DBT (Doin' Big Things) Or Die

DBT (Doin' Big Things) Or Die

Good evening once again, ladies and gentlemen. Hope you enjoyed last week’s little diversion from the norm to bring you some tasty snippets of my food experience here in DC. And if you didn’t, oh well… looks like I’ll be getting back to the basics this week anyways. Yes, that’s correct, this week we’ll be getting back to the “choose-three-things-and-describe-how-some-song-fits-with-it” mold. This is both welcomed from my end (because I want to save the rest of my food experiences for one last food hurrah coming in the next couple weeks) and allows me to get back to one of the things that I love the most: music. The good news is that I know of three perfect places (all of which you should surely check out if you happen to find your way into DC). The bad news is that I’m totally going to have to wing which songs fit with them, along with the reasoning... Who knows, this could end in a glorious success on my end. But then again, it could also end in an abysmal failure as well. I’ll let you all decide.

Our starting point for this week’s adventure lies in a wonderful experience I had a couple weeks ago at the Franklin Delano Roosevelt Memorial and the Thomas Jefferson Memorial after it. Coming in at the height of the famed Cherry Blossom Festival, my TWC class decided to meet at the FDR Memorial to do some group pondering, discussion, and, of course, to simply see the sights of DC (both of which, up until that point, I had not seen yet). However, before some classmates and I could meet up with everyone else at the FDR Memorial we took a little detour. An unfortunate Google Maps mistake had led us to the Washington Nationals baseball stadium, informing us that the memorial was right off of the waterfront near the Navy Yard. After much cursing at the heavens, and a quick circle around the stadium to make sure we were in the wrong place, we dipped our heads in defeat and reconvened on the Metro to head towards the real FDR Memorial.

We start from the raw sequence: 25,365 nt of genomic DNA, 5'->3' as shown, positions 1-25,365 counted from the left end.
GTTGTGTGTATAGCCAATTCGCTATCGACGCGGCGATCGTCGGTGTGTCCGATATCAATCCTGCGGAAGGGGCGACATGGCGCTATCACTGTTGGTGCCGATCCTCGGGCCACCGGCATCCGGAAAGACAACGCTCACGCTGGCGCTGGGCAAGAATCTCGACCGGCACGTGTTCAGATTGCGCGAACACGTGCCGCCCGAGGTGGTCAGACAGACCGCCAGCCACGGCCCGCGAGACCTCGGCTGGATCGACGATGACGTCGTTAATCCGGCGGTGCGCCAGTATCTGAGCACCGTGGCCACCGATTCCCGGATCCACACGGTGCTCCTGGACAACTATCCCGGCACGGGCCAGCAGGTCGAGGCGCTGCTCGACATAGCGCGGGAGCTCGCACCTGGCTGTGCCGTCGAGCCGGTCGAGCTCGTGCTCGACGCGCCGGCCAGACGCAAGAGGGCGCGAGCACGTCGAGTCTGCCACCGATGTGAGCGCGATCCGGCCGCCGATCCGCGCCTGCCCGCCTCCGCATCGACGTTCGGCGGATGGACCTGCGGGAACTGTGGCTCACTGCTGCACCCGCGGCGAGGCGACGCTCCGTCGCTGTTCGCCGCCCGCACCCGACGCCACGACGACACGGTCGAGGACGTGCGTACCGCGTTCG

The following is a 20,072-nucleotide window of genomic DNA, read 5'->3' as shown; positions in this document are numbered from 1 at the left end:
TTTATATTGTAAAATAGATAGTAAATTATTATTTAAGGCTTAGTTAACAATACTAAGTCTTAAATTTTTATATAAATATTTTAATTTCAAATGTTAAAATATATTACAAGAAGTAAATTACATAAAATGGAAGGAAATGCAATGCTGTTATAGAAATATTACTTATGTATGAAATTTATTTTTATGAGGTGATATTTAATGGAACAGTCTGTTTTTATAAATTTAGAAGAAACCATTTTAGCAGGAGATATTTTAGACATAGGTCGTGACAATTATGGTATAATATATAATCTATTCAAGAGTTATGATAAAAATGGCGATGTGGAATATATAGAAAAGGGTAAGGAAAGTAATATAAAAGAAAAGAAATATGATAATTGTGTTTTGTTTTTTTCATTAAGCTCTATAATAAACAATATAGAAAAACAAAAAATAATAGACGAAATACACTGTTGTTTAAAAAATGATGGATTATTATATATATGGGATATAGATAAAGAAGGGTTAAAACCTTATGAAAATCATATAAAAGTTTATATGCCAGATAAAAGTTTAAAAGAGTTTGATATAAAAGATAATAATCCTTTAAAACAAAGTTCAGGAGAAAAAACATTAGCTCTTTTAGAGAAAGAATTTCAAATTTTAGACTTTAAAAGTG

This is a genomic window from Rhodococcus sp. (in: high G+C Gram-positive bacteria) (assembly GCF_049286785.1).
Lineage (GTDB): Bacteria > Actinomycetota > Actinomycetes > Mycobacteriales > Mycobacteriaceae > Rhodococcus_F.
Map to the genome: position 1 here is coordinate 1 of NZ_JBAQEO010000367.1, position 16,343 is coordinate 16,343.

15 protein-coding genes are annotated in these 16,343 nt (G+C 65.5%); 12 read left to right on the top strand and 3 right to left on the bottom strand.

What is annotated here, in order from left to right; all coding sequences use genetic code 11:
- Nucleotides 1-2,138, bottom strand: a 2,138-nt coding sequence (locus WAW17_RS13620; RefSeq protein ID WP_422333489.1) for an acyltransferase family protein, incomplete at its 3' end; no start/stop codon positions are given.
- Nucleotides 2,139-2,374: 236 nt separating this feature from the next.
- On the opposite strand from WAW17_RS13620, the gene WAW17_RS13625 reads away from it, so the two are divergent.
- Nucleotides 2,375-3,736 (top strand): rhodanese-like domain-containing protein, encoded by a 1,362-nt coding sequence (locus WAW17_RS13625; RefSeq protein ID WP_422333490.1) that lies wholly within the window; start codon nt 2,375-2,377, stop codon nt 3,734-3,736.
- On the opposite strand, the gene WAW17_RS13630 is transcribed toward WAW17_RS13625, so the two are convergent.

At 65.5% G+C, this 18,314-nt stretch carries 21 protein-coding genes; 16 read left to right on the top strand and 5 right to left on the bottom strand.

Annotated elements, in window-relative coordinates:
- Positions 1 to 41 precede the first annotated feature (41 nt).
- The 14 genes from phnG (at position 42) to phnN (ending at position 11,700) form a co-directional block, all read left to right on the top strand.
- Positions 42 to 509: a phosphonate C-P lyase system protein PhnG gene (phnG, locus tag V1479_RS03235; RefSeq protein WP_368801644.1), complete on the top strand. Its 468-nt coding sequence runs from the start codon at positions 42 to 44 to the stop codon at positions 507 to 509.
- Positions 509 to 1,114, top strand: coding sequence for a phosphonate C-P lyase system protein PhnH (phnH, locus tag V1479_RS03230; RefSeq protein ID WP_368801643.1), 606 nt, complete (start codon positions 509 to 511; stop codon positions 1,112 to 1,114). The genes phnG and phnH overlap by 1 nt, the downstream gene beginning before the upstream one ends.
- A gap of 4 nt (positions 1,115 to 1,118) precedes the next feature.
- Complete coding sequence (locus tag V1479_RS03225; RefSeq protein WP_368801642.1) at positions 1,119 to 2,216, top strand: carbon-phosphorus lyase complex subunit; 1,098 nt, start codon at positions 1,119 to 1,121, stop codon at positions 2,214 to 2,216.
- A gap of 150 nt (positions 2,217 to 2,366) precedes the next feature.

Band of Horses' "No One's Gonna Love You" vs. FDR and Jefferson Memorials

Cherry Blossom

This is where the actual adventure begins folks. Therefore due to the nature of the events preceding the extraordinary time at the FDR and Jefferson Memorials, I’ve come to the conclusion that “No One’s Gonna Love You” by the Band of Horses best fits the situation. Now I know what you’re thinking. “Dan, you already did a Band of Horses song in a previous posting.” Well, lucky for you, the avid reader, I’ve chosen a different song. Plus, the Band of Horses is a great band (with a great band name might I add) and fully deserves a repeat performance on my blogosphere. Something about the entire experience at both the FDR Memorial and the Jefferson Memorial was calming, yet slightly unnerving, giving you that sense of being lost. Not in a bad way however, in a good way: an explorative kind of way. This is not unlike how the music of the Band of Horses makes me, personally, feel. I feel calmed, yet get lost in the droning melodies, eerie vocals, and trailing chords. It’s great music for a road trip, walking trip, whatever trip and I highly recommend any of their works for any type of mild-mannered adventure that you might embark upon.

Overall, the evening spent at both memorials was a beautiful one. The Sun hung low in the sky, slightly adding an orange hue to the normally-pink of the Cherry Blossoms. The stone of the FDR Memorial had a slight glow to it from the sunlight, creating a slightly eerie aura around each of the representative statues. But it wasn’t just the lighting that made the FDR Memorial special. The nature of the monument itself is unlike any of the others in DC. Rather than have a towering edifice, the FDR Memorial takes a more subtle approach. Instead, it has a series of alcoves that wind around a shaded parkway, each one signifying a term of President Roosevelt. Each of these little alcoves had its own unique statues devoted to each term of the president and references to different actions that he took during each of said terms. Now I won’t go into nauseating detail about each of the statues and what each of them represents for fear of spoiling some of the experience, but I can say that they came up with some creative stuff there to mark the legacy of FDR. To top it all off, each section has a small water feature, be it a small pool, a small fountain, waterfall, etc. which helps add some peaceful ambiance to the general surroundings.

FDR Memorial

This is where the Band of Horses comes in. Just as “No One’s Gonna Love You” begins, the general atmosphere has a breezy, yet slightly somber note to it. This isn’t to say that the memorial is a sad place, quite the opposite, but the simple nature of everything involved in it lends a quiet eeriness to it that allows you to fully soak in the wonderful design of it all. Furthermore, just as the song picks up in tone and tempo, you (as a visitor to the memorial) are left with more and more upbeat phrases and quotes of FDR designed to leave you with a nobler, more human interpretation of the famed president.